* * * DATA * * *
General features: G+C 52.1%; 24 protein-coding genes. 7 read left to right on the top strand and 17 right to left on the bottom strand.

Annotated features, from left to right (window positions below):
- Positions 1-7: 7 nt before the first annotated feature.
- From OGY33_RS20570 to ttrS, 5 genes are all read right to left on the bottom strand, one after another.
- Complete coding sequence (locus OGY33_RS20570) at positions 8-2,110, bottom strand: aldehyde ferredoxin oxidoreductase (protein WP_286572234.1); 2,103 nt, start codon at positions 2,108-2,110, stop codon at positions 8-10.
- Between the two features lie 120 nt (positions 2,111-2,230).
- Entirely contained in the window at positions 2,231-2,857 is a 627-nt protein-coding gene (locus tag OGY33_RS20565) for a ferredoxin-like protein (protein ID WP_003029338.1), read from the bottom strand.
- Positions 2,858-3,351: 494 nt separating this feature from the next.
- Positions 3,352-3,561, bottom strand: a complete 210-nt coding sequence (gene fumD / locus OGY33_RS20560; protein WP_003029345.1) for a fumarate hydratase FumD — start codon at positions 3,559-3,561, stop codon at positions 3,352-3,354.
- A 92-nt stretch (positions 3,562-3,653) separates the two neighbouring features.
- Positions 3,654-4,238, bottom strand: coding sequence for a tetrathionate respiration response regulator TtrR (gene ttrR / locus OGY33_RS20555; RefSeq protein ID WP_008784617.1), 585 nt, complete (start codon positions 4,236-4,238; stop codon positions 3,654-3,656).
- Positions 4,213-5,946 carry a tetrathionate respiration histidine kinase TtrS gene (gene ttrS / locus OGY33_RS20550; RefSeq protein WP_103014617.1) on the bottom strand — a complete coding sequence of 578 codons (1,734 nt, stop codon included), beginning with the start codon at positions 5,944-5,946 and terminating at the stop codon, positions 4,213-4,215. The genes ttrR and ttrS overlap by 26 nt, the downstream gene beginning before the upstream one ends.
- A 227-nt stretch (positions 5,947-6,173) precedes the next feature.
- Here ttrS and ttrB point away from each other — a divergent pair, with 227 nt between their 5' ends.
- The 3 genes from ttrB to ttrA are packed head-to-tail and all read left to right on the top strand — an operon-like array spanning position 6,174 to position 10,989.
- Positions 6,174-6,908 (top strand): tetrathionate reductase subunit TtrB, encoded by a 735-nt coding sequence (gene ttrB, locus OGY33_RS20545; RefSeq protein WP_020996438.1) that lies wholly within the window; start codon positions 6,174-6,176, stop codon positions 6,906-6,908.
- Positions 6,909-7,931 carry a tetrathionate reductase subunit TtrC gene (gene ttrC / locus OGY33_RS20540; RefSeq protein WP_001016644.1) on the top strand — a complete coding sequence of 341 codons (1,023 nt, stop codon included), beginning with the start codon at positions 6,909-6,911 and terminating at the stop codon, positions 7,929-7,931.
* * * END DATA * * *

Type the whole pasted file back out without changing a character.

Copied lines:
General features: G+C 52.1%; 24 protein-coding genes. 7 read left to right on the top strand and 17 right to left on the bottom strand.

Annotated features, from left to right (window positions below):
- Positions 1-7: 7 nt before the first annotated feature.
- From OGY33_RS20570 to ttrS, 5 genes are all read right to left on the bottom strand, one after another.
- Complete coding sequence (locus OGY33_RS20570) at positions 8-2,110, bottom strand: aldehyde ferredoxin oxidoreductase (protein WP_286572234.1); 2,103 nt, start codon at positions 2,108-2,110, stop codon at positions 8-10.
- Between the two features lie 120 nt (positions 2,111-2,230).
- Entirely contained in the window at positions 2,231-2,857 is a 627-nt protein-coding gene (locus tag OGY33_RS20565) for a ferredoxin-like protein (protein ID WP_003029338.1), read from the bottom strand.
- Positions 2,858-3,351: 494 nt separating this feature from the next.
- Positions 3,352-3,561, bottom strand: a complete 210-nt coding sequence (gene fumD / locus OGY33_RS20560; protein WP_003029345.1) for a fumarate hydratase FumD — start codon at positions 3,559-3,561, stop codon at positions 3,352-3,354.
- A 92-nt stretch (positions 3,562-3,653) separates the two neighbouring features.
- Positions 3,654-4,238, bottom strand: coding sequence for a tetrathionate respiration response regulator TtrR (gene ttrR / locus OGY33_RS20555; RefSeq protein ID WP_008784617.1), 585 nt, complete (start codon positions 4,236-4,238; stop codon positions 3,654-3,656).
- Positions 4,213-5,946 carry a tetrathionate respiration histidine kinase TtrS gene (gene ttrS / locus OGY33_RS20550; RefSeq protein WP_103014617.1) on the bottom strand — a complete coding sequence of 578 codons (1,734 nt, stop codon included), beginning with the start codon at positions 5,944-5,946 and terminating at the stop codon, positions 4,213-4,215. The genes ttrR and ttrS overlap by 26 nt, the downstream gene beginning before the upstream one ends.
- A 227-nt stretch (positions 5,947-6,173) precedes the next feature.
- Here ttrS and ttrB point away from each other — a divergent pair, with 227 nt between their 5' ends.
- The 3 genes from ttrB to ttrA are packed head-to-tail and all read left to right on the top strand — an operon-like array spanning position 6,174 to position 10,989.
- Positions 6,174-6,908 (top strand): tetrathionate reductase subunit TtrB, encoded by a 735-nt coding sequence (gene ttrB, locus OGY33_RS20545; RefSeq protein WP_020996438.1) that lies wholly within the window; start codon positions 6,174-6,176, stop codon positions 6,906-6,908.
- Positions 6,909-7,931 carry a tetrathionate reductase subunit TtrC gene (gene ttrC / locus OGY33_RS20540; RefSeq protein WP_001016644.1) on the top strand — a complete coding sequence of 341 codons (1,023 nt, stop codon included), beginning with the start codon at positions 6,909-6,911 and terminating at the stop codon, positions 7,929-7,931.